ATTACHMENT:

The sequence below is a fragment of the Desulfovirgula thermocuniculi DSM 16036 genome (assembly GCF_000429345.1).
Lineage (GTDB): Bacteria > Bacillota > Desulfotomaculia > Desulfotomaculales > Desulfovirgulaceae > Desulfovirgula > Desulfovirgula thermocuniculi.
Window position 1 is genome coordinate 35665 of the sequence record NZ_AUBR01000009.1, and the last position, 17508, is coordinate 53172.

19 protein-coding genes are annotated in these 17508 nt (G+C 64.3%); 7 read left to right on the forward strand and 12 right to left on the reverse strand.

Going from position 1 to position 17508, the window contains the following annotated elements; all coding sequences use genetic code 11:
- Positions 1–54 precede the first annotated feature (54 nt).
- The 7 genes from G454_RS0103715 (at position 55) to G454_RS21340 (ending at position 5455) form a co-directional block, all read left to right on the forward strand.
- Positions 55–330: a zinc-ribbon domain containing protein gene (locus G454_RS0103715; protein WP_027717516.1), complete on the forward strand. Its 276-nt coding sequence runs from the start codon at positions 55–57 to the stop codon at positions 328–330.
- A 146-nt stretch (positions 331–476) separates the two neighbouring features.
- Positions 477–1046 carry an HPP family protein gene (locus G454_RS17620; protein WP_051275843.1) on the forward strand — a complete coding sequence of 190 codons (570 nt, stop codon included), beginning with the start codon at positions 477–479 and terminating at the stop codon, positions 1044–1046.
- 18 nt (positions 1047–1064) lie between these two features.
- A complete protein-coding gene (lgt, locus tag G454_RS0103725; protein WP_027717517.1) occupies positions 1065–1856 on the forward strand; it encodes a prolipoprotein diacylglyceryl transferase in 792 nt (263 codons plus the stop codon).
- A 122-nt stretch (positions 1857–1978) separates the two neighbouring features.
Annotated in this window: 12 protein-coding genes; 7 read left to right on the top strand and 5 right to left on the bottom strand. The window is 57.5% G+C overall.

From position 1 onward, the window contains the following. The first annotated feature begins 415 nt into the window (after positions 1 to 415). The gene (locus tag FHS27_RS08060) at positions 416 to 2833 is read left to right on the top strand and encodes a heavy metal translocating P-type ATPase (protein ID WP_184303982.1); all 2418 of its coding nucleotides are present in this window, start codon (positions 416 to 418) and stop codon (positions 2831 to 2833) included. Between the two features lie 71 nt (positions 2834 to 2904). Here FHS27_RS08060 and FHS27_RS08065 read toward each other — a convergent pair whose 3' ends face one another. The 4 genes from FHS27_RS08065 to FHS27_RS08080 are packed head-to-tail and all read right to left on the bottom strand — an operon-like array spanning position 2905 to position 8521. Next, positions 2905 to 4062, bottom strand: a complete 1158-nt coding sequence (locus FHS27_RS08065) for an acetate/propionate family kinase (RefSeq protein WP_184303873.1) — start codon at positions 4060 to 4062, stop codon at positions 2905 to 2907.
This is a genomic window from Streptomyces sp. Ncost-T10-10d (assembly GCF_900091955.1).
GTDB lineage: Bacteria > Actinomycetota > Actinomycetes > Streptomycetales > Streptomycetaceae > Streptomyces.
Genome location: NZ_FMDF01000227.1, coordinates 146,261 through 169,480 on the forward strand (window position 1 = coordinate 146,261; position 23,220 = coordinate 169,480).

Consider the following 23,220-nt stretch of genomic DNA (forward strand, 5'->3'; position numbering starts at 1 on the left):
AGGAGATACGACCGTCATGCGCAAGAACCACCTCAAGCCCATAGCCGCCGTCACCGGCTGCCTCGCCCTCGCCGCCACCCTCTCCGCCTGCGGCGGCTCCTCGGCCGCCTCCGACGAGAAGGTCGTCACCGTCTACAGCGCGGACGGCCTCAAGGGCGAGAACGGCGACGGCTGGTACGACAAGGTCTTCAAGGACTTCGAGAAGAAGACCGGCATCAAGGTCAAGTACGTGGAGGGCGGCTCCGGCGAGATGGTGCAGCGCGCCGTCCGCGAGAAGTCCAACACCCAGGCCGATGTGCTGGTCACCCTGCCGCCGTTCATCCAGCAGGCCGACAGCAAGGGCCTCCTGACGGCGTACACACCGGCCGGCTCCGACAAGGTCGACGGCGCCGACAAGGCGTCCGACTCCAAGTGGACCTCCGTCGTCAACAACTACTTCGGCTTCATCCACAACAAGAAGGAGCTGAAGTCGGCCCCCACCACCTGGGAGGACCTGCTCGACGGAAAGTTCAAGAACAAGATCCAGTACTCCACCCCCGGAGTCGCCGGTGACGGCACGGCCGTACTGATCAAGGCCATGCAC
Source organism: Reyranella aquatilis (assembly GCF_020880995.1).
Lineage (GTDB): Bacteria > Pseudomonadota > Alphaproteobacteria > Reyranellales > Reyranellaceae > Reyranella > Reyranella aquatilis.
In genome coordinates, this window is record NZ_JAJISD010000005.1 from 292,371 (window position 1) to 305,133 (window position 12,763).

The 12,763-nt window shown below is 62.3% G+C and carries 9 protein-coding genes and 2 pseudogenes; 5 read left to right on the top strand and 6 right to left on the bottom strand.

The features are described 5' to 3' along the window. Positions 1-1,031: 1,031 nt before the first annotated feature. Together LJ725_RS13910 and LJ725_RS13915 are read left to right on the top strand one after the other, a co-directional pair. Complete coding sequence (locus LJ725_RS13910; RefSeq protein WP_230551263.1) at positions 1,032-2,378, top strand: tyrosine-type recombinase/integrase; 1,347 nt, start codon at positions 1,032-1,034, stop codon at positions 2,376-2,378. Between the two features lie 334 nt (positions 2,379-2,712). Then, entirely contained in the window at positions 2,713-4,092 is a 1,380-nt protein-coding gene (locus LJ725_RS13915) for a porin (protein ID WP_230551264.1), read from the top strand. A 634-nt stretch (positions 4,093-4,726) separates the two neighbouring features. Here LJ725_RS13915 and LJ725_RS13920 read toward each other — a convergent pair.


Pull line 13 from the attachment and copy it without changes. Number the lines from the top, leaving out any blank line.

- A 122-nt stretch (positions 1857–1978) separates the two neighbouring features.